Sharp metal needles can be used to emit electrons. A quantum effect opens up new possibilities of controlling electron emission with extremely high accuracy. In an electron microscope, electrons are emitted by pointy metal tips, that way the can be steered and controlled with high precision. Recently, such metal tips have also been used as high precision electron sources for generating x-rays.

Physics - Chemistry - 11.11.2016
Two Paths at Once: Watching the Buildup of Quantum Superpositions
Two Paths at Once: Watching the Buildup of Quantum Superpositions
Scientists observe how quantum superpositions build up in a helium atom within femtoseconds. Just like in the famous double-slit experiment, there are two ways to reach the final outcome. It is definitely the most famous experiment in quantum physics: in the double slit experiment, a particle is fired onto a plate with two parallel slits, so there are two different paths on which the particle can reach the detector on the other side.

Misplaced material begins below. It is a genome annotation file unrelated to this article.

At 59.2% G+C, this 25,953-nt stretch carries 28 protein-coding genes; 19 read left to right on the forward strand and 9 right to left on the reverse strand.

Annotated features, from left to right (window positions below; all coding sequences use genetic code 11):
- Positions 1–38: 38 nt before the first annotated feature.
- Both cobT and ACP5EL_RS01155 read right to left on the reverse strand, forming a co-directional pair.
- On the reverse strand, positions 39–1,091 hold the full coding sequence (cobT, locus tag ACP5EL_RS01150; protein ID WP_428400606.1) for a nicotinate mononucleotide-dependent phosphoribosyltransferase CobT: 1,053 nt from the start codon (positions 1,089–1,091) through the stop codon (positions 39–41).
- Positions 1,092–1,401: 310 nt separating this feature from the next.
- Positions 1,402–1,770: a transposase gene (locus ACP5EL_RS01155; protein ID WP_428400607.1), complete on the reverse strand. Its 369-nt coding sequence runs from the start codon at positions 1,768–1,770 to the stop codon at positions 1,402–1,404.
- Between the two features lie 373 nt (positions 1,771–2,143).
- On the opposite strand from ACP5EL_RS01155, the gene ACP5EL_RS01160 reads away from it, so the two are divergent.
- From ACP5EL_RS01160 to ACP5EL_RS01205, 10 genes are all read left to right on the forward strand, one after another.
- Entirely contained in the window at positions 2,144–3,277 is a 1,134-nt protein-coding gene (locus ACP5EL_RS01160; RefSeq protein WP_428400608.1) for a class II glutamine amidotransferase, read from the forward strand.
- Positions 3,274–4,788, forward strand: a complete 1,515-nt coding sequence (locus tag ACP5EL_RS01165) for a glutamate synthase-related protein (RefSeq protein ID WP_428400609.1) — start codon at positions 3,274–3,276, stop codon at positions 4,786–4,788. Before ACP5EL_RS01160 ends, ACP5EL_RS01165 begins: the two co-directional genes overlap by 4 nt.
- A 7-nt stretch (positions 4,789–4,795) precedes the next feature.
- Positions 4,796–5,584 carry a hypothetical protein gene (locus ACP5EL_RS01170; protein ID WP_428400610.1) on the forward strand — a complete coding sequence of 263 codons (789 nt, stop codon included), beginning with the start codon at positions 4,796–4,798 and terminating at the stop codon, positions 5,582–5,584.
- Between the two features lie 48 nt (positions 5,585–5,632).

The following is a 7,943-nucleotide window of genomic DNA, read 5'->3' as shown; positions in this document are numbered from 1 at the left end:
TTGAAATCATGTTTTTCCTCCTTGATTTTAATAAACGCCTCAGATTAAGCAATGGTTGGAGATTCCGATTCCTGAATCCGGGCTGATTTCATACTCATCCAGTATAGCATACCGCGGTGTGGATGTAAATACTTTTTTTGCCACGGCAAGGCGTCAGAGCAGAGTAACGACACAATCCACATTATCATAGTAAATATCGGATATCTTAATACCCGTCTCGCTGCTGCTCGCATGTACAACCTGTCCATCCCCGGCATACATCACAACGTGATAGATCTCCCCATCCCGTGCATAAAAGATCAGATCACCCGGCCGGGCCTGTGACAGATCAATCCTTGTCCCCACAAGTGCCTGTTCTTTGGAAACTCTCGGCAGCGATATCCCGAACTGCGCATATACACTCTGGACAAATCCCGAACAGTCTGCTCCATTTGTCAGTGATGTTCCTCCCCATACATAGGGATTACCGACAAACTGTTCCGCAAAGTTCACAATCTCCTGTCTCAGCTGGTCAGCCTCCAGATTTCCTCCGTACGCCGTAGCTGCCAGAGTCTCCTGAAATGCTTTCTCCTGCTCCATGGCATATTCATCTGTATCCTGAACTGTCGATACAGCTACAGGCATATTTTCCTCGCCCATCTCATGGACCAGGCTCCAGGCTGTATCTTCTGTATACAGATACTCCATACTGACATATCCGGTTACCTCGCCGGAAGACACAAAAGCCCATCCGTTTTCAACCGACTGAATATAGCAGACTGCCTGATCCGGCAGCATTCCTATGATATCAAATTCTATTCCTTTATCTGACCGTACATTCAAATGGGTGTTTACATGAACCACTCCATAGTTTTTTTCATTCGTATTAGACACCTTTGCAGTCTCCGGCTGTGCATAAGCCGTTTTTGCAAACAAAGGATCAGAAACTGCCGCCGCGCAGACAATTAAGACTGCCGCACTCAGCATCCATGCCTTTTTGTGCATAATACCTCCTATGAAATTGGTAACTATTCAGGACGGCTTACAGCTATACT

Physics - Astronomy / Space Science - 10.11.2016
Simulations Show Swirling Rings, Whirlpool-Like Structure in Subatomic 'Soup'
Simulations Show Swirling Rings, Whirlpool-Like Structure in Subatomic ’Soup’
International team including Berkeley Lab researcher surprised by complex dynamics in model of quark-gluon plasma At its start, the universe was a superhot melting pot that very briefly served up a particle soup resembling a 'perfect,' frictionless fluid. Scientists have recreated this 'soup,' known as quark-gluon plasma, in high-energy nuclear collisions to better understand our universe's origins and the nature of matter itself.